A chief constable has apologised to relatives of Peter Sutcliffe’s victims for the “distress and anxiety” caused by the “language, tone and terminology used by senior officers at the time”.
West Yorkshire chief John Robins made his “heartfelt apology” after Richard McCann – the son of Wilma McCann who was murdered by Sutcliffe in 1975 – asked West Yorkshire Police to say sorry for the language used to refer to his mother 45 years ago.
Mr McCann said that when 16-year-old Jayne MacDonald was killed in 1977, officers referred to her as the first “innocent” victim.
Mr McCann said he wanted the force to apologise “once and for all”, telling Sky News: “My mum was completely innocent and deserved to live.”
On Friday, Mr Robins said: “On behalf of West Yorkshire Police, I apologise for the additional distress and anxiety caused to all relatives by the language, tone and terminology used by senior officers at the time in relation to Peter Sutcliffe’s victims.
“Such language and attitudes may have reflected wider societal attitudes of the day but it was as wrong then as it is now.
“A huge number of officers worked to identify and bring Peter Sutcliffe to justice and it is a shame that their hard work was overshadowed by the language of senior officers used at the time, the effect of which is still felt today by surviving relatives.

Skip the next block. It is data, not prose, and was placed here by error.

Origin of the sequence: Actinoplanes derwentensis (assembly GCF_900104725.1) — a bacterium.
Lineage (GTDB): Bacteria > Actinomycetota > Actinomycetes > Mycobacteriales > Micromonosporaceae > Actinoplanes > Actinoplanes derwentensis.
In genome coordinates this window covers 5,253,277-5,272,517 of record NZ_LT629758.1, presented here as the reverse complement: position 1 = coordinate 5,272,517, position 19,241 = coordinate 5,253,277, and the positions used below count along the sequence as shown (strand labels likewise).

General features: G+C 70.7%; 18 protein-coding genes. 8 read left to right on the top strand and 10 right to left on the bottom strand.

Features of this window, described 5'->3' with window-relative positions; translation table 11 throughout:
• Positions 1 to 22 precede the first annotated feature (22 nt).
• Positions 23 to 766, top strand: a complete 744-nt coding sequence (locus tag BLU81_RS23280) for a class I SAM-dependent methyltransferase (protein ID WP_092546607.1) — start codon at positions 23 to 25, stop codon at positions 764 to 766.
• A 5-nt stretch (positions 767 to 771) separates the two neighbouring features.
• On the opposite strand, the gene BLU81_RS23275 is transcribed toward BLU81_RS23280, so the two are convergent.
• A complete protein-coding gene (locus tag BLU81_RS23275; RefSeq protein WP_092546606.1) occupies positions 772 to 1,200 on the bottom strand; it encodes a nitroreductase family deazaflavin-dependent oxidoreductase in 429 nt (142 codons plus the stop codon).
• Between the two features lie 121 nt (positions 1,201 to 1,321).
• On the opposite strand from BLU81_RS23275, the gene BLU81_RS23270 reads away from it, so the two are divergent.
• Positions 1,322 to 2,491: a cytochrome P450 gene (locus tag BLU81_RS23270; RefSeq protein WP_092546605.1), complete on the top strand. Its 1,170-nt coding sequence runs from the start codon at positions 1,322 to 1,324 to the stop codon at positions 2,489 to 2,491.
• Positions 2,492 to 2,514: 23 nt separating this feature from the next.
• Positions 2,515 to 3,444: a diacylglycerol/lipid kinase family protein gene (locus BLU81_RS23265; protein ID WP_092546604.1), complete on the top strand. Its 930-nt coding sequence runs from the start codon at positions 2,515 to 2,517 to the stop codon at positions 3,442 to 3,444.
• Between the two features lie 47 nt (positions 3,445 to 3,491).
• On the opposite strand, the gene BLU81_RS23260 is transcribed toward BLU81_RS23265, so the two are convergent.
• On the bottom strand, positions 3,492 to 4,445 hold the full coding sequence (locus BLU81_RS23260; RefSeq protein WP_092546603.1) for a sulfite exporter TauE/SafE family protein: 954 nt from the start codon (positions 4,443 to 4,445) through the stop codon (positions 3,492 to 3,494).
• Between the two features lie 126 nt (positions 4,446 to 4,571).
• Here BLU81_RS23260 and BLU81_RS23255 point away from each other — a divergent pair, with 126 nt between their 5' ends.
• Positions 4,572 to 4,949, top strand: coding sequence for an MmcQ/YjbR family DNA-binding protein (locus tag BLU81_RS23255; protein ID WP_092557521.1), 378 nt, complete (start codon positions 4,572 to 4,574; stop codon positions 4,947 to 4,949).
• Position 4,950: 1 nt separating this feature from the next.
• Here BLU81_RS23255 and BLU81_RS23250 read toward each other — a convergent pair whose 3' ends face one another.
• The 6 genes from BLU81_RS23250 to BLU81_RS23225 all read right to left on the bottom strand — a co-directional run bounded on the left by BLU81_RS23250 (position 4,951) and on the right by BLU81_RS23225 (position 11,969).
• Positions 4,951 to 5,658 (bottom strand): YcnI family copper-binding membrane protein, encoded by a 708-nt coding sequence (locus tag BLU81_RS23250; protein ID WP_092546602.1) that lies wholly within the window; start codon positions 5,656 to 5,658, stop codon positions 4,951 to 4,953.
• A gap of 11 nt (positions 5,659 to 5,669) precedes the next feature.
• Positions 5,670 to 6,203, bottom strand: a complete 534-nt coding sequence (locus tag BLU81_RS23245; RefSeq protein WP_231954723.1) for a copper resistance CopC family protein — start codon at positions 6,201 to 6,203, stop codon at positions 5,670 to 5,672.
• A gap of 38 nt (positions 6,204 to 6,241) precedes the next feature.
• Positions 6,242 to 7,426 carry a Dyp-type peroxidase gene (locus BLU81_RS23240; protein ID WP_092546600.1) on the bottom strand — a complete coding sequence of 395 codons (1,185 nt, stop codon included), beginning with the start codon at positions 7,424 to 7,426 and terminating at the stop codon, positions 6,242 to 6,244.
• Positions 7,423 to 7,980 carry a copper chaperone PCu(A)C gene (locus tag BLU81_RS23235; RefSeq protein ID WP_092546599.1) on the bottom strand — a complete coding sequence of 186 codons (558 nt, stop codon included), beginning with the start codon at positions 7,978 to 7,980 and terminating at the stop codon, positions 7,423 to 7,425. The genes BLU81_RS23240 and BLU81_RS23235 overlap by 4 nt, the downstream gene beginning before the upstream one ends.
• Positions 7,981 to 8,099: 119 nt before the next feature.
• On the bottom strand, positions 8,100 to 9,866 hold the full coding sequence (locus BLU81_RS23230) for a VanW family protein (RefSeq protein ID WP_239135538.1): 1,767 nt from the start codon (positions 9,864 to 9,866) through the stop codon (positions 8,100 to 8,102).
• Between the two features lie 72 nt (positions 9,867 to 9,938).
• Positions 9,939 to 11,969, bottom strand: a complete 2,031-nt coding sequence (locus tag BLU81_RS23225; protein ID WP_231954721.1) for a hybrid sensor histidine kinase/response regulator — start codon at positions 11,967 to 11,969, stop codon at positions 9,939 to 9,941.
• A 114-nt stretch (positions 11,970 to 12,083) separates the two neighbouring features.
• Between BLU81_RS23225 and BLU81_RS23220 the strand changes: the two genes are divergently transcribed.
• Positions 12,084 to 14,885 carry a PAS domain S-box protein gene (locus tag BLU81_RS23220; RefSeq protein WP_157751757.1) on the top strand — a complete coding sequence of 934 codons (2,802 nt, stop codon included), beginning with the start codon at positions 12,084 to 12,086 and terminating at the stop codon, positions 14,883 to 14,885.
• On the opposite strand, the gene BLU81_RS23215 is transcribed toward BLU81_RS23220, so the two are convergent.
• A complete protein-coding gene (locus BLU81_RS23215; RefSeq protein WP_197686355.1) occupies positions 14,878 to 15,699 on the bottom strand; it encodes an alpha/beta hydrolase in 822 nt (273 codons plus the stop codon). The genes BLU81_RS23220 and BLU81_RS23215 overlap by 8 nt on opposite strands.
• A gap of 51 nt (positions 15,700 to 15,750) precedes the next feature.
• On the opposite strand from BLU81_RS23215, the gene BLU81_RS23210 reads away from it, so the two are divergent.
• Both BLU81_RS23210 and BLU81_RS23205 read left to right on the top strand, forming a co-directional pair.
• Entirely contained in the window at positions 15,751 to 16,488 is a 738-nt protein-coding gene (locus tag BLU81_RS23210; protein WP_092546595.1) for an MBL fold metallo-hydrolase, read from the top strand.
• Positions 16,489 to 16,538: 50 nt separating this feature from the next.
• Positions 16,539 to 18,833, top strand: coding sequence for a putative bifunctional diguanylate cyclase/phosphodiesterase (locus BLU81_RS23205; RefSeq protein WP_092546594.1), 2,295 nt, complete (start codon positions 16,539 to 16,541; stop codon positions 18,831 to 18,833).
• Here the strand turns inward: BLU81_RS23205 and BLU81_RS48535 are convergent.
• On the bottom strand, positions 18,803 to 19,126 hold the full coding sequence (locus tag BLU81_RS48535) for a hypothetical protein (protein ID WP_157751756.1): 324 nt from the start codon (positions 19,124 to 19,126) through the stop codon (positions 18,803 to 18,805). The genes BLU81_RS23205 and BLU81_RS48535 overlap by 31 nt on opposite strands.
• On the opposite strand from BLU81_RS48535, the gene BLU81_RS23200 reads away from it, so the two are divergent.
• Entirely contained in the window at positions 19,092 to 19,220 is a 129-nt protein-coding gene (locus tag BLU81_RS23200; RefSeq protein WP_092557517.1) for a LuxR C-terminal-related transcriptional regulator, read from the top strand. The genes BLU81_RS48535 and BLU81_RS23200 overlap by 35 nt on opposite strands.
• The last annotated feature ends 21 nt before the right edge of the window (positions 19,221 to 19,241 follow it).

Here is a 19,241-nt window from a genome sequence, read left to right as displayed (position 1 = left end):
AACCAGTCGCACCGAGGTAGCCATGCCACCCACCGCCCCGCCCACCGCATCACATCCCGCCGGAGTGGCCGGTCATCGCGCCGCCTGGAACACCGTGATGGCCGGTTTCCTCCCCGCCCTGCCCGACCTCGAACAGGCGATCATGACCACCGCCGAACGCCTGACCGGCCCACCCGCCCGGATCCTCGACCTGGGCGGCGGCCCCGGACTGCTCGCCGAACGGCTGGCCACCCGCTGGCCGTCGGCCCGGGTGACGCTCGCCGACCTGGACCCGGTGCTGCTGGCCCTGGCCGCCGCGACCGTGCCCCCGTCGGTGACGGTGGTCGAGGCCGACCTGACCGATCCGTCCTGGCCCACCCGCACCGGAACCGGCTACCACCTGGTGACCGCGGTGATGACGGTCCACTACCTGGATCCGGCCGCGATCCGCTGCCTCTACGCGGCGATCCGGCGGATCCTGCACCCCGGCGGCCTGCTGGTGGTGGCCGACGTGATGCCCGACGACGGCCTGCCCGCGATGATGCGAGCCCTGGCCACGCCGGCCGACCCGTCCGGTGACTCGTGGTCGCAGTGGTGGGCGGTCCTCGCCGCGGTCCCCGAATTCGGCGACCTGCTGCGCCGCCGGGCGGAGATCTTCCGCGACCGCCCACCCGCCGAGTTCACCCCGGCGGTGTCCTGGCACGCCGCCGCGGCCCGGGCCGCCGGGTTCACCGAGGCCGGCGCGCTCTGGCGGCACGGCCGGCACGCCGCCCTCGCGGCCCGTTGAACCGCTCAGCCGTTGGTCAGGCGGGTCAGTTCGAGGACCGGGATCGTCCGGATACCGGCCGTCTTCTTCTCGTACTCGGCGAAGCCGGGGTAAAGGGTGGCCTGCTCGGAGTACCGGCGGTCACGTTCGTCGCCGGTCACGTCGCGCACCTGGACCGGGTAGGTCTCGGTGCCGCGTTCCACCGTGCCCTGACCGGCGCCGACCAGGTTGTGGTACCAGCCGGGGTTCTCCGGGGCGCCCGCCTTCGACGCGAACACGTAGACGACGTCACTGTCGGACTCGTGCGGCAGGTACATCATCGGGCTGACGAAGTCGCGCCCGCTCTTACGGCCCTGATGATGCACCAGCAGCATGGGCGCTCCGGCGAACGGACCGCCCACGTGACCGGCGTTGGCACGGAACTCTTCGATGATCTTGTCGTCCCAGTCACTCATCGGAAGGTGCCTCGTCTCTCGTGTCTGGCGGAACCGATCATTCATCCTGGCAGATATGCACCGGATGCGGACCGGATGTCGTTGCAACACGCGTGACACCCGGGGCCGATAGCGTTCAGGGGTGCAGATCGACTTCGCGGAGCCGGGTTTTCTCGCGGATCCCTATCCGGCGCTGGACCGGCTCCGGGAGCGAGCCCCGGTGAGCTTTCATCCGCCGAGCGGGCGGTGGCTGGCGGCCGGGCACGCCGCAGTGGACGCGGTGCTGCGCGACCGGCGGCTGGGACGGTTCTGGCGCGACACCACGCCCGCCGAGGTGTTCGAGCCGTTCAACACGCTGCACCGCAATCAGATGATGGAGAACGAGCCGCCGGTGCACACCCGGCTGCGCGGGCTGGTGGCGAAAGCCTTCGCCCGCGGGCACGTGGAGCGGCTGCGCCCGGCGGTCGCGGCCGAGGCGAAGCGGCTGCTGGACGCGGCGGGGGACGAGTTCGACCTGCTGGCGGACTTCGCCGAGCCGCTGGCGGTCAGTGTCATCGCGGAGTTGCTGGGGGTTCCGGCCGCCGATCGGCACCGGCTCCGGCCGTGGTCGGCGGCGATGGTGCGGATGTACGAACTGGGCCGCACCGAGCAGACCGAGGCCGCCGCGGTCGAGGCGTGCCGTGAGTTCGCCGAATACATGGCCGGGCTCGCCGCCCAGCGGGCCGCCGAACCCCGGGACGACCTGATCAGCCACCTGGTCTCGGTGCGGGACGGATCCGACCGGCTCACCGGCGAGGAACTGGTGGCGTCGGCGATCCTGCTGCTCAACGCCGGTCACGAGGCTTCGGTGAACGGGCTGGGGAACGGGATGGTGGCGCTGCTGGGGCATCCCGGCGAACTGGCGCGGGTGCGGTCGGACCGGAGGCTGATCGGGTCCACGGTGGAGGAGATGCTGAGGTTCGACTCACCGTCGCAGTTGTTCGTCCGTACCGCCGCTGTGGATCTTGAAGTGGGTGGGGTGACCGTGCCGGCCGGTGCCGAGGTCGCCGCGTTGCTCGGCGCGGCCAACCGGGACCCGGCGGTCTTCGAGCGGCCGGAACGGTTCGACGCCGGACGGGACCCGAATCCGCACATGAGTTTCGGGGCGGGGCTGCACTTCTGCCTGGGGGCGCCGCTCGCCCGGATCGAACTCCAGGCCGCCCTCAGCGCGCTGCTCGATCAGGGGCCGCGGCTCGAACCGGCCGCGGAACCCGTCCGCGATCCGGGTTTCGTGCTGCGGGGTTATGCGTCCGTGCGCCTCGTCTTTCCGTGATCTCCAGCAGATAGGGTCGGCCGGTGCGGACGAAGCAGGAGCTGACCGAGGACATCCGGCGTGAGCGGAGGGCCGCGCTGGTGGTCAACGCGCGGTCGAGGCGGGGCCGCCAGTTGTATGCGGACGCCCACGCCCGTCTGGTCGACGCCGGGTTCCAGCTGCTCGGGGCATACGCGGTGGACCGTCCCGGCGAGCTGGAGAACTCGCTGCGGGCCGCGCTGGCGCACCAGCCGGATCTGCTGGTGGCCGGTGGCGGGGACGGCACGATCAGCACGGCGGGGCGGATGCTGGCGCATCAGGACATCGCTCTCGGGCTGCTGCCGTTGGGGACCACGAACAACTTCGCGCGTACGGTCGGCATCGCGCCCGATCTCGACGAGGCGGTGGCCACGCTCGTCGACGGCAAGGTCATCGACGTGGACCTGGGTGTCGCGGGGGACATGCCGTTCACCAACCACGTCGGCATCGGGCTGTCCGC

“Thankfully those attitudes are consigned to history and our approach today is wholly victim focused, putting them at the centre of everything we do.”
Mr Robins said: “I offer this heartfelt apology today as the chief constable of West Yorkshire Police.”
Detectives have been criticised – alongside journalists and even the attorney general who prosecuted Peter Sutcliffe – for dismissing many of those who died as prostitutes.
And senior officers’ preoccupation that the Ripper was only targeting sex workers is seen as one of the many crucial wrong turns taken in the flawed 1970s investigation.
At Sutcliffe’s trial, prosecutor Sir Michael Havers, who was the attorney general at the time, said: “Some were prostitutes but perhaps the saddest part of the case is that some were not.
“The last six attacks were on totally respectable women.”
Retired detective Roger Parnell, who worked on the Ripper inquiry, rejected accusations the officers “did not care less” about prostitute victims.
He told BBC Radio 5Live on Friday: “We certainly did, I can assure you we did.
“These ladies were wives, they were mothers, they were sisters. And the inquiry did not change at the murder of Jayne MacDonald.
“We were all determined from the beginning to catch the perpetrator of all these murders.”